After what played out over the weekend with pro sports teams across the country, students at Encinal High School in Alameda held their own anthem protest Monday afternoon.
“I’m inviting you to take a knee or stand for our national anthem,” says a girl into a microphone to dozens of students who showed up.READ MORE: San Francisco Sees 3,000 Car Break-Ins in 1 month; 'It's Out of Control'
These students wanted to do something symbolic as a way to protect their basic freedoms of speech and expression.
They gathered around the schools flag pole while Whitney Houston’s rendition of the national anthem played.
They say they are responding “peacefully”, to President Trump’s inflammatory comments in Alabama on Friday when he said that any NFL player who takes a knee during the national anthem should be fired.
Kevin Gorham teaches at the school.
“You would have thought religion and politics was the bad place to talk at the dinner table – now it’s sports and politics and who knew,” he says. “Sports was supposed to be that release, that escape, that distraction – and now politics is bringing them together in a negative way. Our athletes are doing what is symbolic of what the rest of the country is doing because they want to have freedom of voice and freedom of expression.”READ MORE: At-Risk Veteran Missing In Alameda; Police Seek Public's Help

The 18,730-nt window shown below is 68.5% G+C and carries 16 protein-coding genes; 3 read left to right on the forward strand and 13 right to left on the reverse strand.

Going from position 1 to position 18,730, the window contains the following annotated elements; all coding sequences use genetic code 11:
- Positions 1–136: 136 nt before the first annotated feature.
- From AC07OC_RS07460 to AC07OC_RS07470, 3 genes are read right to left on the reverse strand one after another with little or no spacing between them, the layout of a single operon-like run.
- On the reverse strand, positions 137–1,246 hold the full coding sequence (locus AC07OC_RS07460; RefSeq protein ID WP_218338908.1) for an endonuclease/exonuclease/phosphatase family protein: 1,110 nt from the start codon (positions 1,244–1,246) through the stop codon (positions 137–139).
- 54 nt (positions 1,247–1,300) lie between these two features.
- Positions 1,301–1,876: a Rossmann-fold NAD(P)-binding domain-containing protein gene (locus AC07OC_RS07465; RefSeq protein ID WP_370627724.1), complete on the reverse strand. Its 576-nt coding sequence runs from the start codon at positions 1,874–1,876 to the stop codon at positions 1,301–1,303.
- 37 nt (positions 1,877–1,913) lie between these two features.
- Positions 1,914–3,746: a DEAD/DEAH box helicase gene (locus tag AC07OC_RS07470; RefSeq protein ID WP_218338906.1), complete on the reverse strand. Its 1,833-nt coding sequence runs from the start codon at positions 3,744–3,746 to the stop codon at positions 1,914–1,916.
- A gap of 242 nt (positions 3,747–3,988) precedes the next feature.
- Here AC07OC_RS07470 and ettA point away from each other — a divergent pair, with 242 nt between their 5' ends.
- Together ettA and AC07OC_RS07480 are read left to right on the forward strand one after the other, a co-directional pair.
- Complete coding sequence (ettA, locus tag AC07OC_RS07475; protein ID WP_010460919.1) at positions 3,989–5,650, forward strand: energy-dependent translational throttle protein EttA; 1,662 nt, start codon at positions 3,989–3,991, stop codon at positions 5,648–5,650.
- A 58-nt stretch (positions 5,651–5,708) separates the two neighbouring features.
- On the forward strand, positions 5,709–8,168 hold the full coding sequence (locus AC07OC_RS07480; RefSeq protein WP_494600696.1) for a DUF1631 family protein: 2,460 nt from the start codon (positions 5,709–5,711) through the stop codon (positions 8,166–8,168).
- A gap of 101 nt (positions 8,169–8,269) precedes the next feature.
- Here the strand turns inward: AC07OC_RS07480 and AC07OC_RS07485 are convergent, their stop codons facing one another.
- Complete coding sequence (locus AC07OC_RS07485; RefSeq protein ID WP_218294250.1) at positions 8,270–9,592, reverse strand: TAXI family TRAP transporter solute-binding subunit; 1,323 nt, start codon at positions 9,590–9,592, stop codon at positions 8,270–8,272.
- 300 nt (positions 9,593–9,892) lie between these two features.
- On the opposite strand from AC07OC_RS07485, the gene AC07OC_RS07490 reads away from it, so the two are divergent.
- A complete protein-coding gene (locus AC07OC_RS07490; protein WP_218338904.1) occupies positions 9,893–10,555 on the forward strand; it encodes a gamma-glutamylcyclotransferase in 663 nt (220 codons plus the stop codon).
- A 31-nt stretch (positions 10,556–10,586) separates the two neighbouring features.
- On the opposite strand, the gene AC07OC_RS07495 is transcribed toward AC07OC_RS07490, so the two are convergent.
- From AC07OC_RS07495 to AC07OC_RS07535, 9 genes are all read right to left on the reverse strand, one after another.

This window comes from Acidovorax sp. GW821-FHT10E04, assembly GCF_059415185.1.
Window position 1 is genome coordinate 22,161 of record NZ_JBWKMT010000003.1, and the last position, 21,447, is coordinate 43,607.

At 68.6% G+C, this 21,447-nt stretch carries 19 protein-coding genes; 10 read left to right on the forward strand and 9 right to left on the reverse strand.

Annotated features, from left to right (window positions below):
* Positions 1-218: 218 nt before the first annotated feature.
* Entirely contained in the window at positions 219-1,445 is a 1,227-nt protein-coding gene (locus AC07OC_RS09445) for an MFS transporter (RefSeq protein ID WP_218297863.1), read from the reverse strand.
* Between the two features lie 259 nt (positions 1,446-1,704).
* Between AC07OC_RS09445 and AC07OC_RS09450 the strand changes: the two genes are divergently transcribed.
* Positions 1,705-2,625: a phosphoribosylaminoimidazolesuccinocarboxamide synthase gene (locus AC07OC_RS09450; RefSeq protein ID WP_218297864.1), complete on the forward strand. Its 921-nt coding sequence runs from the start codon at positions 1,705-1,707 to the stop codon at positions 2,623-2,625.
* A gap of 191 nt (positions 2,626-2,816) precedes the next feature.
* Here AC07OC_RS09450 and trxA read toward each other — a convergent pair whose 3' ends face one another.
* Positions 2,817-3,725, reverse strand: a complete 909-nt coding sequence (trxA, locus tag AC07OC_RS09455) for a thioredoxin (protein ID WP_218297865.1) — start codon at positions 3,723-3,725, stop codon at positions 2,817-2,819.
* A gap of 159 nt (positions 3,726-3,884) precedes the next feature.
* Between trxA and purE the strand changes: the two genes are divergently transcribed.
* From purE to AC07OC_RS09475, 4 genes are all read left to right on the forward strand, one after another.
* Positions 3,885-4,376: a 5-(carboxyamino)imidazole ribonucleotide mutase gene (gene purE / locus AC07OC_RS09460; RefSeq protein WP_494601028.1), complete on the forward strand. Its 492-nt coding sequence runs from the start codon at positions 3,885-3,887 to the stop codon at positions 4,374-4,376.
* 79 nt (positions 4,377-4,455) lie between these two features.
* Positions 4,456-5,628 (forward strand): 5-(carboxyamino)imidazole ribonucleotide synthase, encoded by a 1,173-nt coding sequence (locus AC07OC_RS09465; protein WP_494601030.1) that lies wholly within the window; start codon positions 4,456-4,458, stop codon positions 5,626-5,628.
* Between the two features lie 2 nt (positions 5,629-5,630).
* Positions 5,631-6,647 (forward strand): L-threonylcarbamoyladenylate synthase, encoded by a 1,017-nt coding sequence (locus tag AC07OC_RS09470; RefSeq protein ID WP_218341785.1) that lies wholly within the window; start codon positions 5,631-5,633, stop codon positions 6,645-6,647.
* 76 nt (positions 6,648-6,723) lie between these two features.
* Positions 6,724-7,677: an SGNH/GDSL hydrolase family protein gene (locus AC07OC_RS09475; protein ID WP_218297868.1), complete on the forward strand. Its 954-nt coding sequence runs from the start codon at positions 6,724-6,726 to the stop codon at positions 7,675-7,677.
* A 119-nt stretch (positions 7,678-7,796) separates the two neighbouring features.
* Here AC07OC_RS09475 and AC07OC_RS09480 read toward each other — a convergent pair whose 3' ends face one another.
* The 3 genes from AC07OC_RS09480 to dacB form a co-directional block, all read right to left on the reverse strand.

Though these high school students can’t vote yet, they say they are doing what they feel is right for themselves, their future and the country .
Delayo Faatiliga is a senior who plays varsity football.
“To me his comments were uncalled for, I feel like he could have handled it in a better way,” he says. “I chose to come out here to put my hand up during the pledge of allegiance, to take a stand for what he said.”
“The circle is important, and now the country’s circle is fractured,” adds Gorham.
So on this Monday, many students were kneeling during the national anthem, some were standing, and some left campus. According to students, all those personal choices were the right ones.MORE NEWS: Afghan Refugee Who Moved Family To NorCal Shot Dead In San Francisco While Working As Driver
Students said the turnout was amazing and they were glad to see their school united — something that hasn’t happened like this in a long time.